B) The economy will be fine and the prices of commodities will continue to rise as they have been for the past several years, fueled by increased demand from the U.S. and emerging markets. 

Pick your poison, but either way this is a temporary dip in the price of commodities.  Long term they’re headed for the moon. 

Deej

P.S. This is basically the same post that I made two days ago, minus the introduction.  I only got one comment on that blog, come on people.  I'd love to hear your thoughts on where commodity prices and the dollar are headed.  Talk to me.

4 Comments – Post Your Own

#1) On March 27, 2008 at 6:21 AM, TMFDeej (99.27) wrote:

I came across a good article on CBS MarketWatch this morning on this very subject:

http://www.marketwatch.com/news/story/another-top-resource-letter-remains/story.aspx?guid=%7B821CD3B4%2D76AF%2D4520%2D96B3%2D6EC1FEC38F46%7D&siteid=yhoof

The author cites recent information from a newsletter called "Real Wealth Report."  I completely agree with everything that this newsletter says, that the U.S. is headed for a period of hyperinflation...but that it will survive.  There are just to many factors pointing towards a climb in the prices of most commodities like grains, oil, and gold for me to believe that they are headed anywhere but up over the long run.  However unlike the alarmist wackos out there I highly doubt that we all will be living in caves and farming our own food in our back yards.  The Real Wealth Report cites eight reasons why the price of stuff is headed higher.  They are:

"According to Real Wealth Report, these are:

Credit inflation

Deficit inflation

Scarcity inflation

Profit inflation

Trade inflation

Tax inflation

Cost-push inflation

Demand-pull inflation"

Deej

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#2) On March 27, 2008 at 6:39 AM, Gemini846 (60.08) wrote:

It's hard to see new blog posts with all the new players. What exactly is the point at which inflation becomes "hyper-inflation"?

 Do you think that we are going to have to trade commodities to supliment our income? 

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#3) On March 27, 2008 at 7:16 AM, TMFDeej (99.27) wrote:

Thanks for the comment Gemini.  You're right, CAPS really needs a better way to find blogs.  Perhaps TMF should create a nicer front page for them that has a link right on the CAPS welcome screen.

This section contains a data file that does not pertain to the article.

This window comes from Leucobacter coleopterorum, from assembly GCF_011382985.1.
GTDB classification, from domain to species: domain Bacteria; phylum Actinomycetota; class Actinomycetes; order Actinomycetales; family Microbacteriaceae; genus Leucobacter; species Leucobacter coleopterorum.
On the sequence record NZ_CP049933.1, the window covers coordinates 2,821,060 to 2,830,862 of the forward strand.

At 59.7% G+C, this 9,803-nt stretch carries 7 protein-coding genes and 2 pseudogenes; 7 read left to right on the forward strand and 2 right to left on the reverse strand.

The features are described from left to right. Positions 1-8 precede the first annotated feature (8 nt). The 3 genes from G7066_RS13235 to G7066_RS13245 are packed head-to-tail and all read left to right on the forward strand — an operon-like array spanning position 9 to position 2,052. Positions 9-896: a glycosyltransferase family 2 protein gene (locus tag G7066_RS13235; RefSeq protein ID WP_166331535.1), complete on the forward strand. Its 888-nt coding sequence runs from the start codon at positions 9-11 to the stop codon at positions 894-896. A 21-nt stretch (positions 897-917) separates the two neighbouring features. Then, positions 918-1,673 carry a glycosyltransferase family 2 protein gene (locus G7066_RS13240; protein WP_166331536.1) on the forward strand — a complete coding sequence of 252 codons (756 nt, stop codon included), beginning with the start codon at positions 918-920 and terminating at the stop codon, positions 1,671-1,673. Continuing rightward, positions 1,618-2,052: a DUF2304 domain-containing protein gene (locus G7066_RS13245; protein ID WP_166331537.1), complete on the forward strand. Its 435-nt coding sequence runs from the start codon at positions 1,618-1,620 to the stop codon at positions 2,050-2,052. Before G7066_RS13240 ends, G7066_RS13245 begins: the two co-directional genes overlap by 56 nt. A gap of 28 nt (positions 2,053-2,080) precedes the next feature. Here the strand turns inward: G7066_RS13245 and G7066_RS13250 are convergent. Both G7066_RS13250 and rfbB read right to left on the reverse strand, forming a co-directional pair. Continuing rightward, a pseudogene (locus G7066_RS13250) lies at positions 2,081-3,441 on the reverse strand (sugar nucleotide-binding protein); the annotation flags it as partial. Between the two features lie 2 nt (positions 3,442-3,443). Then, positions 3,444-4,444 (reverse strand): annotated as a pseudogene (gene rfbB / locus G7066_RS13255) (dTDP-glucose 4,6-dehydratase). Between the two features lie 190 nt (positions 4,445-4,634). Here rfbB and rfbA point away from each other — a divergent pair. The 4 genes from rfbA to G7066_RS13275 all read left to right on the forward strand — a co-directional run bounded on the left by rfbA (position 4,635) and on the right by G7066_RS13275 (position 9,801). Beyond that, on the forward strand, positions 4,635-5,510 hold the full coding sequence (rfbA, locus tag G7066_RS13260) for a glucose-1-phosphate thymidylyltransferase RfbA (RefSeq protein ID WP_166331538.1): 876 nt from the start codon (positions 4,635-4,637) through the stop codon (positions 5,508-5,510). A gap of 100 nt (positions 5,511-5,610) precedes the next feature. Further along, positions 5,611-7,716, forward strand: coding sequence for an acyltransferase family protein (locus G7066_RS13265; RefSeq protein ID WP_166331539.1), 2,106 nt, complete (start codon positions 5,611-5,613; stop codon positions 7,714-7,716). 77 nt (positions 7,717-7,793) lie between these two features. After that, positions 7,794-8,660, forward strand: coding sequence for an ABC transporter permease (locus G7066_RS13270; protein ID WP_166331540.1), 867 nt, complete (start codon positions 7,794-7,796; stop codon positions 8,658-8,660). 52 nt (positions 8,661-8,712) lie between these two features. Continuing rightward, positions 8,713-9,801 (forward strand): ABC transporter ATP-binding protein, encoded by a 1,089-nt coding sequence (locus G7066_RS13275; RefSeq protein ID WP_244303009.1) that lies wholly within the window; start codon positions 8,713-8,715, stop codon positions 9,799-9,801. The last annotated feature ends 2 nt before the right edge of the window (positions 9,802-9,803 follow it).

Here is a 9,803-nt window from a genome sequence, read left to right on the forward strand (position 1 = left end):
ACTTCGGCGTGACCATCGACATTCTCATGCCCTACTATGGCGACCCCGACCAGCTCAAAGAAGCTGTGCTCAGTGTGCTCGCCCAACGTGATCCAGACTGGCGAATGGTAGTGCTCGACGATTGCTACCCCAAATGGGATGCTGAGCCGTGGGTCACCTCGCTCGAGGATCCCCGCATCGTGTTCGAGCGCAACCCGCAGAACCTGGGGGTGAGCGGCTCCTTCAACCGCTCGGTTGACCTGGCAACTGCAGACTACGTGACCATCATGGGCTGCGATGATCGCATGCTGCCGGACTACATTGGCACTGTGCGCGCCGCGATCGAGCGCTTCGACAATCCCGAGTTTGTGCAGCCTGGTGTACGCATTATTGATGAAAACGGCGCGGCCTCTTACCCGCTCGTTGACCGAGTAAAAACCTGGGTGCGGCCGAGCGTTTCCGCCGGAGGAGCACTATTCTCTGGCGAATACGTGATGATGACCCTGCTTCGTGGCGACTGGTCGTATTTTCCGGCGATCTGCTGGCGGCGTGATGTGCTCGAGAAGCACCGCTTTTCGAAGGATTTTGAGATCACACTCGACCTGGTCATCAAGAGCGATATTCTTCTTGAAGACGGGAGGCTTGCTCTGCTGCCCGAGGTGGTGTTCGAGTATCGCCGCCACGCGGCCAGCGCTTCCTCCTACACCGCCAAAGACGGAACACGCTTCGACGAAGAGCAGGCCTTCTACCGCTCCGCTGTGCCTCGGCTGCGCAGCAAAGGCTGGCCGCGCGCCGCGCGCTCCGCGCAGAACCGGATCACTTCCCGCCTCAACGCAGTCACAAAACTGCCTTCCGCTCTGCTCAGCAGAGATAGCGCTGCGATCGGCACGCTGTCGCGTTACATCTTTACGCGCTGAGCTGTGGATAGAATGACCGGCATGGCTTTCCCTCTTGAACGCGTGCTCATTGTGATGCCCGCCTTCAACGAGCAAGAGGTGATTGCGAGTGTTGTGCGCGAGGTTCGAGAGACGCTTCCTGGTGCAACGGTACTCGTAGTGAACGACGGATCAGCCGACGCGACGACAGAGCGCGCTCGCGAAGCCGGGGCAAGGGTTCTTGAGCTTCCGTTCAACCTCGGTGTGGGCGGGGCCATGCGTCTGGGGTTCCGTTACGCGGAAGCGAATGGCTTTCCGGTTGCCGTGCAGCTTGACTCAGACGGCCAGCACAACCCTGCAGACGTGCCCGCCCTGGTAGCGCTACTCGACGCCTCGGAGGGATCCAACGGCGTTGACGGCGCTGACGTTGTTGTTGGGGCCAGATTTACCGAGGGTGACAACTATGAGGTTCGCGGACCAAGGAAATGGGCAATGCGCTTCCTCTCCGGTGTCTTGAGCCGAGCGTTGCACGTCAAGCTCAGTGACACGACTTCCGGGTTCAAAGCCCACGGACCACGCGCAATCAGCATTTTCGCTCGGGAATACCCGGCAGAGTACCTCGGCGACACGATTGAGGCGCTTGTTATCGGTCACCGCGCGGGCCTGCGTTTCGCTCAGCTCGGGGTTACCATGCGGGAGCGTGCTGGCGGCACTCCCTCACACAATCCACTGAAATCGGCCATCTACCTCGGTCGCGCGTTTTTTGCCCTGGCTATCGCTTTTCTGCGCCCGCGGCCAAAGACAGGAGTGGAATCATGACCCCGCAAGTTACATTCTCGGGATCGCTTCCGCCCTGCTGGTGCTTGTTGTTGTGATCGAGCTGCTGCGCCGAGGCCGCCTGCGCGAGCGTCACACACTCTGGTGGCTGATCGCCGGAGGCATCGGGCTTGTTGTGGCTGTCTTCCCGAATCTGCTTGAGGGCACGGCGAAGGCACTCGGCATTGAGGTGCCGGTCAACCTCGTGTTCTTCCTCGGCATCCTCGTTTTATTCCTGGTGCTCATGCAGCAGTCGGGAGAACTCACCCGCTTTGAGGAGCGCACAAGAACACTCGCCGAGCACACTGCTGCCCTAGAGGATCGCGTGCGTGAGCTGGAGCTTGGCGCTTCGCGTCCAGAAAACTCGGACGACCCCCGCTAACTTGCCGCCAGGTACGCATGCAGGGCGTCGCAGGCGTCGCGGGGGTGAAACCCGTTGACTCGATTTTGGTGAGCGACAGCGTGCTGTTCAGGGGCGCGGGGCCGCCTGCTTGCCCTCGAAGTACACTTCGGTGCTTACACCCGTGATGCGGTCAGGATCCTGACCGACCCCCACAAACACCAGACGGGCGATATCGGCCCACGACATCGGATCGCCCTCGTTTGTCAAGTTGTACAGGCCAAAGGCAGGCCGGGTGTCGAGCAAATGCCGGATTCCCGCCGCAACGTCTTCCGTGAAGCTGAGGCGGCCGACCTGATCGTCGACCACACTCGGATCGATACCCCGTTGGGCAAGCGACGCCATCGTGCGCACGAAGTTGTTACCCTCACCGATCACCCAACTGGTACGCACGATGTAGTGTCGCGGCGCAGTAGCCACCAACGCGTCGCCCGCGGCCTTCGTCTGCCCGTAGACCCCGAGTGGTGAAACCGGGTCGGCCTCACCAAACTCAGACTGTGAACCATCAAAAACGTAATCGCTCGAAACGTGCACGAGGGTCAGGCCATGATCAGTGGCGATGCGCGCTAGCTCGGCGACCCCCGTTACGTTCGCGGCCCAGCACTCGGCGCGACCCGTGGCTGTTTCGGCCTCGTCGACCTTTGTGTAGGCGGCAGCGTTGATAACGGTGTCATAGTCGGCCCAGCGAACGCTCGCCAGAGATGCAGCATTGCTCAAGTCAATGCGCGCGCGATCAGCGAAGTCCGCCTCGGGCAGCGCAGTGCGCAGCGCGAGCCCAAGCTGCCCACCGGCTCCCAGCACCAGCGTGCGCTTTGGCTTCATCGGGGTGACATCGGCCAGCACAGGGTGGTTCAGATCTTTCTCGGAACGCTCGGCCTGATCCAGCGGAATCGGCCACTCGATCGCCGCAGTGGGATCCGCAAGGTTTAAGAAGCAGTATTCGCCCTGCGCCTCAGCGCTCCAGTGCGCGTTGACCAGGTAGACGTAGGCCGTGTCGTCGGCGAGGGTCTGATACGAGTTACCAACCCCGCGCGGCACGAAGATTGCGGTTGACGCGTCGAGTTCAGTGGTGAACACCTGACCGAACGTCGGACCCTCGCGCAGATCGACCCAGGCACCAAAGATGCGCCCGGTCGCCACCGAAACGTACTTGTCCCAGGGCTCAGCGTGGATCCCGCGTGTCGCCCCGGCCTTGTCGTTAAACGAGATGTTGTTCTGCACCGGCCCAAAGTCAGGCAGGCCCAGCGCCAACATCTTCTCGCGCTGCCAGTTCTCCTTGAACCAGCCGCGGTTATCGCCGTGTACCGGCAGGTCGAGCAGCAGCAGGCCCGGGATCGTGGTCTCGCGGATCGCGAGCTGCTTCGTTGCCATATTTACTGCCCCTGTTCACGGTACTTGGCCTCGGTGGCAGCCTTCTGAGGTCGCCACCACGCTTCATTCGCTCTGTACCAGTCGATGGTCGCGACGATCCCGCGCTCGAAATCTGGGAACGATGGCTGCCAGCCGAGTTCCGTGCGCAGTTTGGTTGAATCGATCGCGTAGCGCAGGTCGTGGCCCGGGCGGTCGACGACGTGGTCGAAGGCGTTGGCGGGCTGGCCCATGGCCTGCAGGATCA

I don't know what the difference is between inflation and hyperinflation, definition-wise.  Call it what you want, but I strongly believe however is that the prices of oil, natural gas, grains, and probably metals are headed much higher over the long run. 

I don't know about having to trade commodities to supplement one's income, but to me it makes a lot of sense to at least protect yourself from potentially high gas prices and food prices by purchasing the companies that will benefit if their prices do increase.  I have a number of E&P, drillers, and oil services companies in my personal portfolio.  I also own shares of Deere and other ag plays.  I strongly believe that they are going to be big winners.  Even if they aren't, at least I have hedges that should protect my family somewhat if the prices of oil and food  do explode.

Deej

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#4) On March 27, 2008 at 7:47 AM, ATWDLimited (< 20) wrote:

Hyper inflation is techincally over 50% infaltion per yer, although it can be considered hyper infaltion even if it is not that high. The US is on the road to hyper inlgation, and stagflation, so we will have hyperstagflation eventualy. Commodity prices will contunie to rise at any raate as stated above.US debt 53 trillionUS GDp 13 trillionUS M3, 13.5 TrillioinRatio of debt per dollar about 4X, so we got a4x leveraged currency, backed by a weak economy. Looks like we have all componentsready to launch to the moon. Check out my blog on silveras well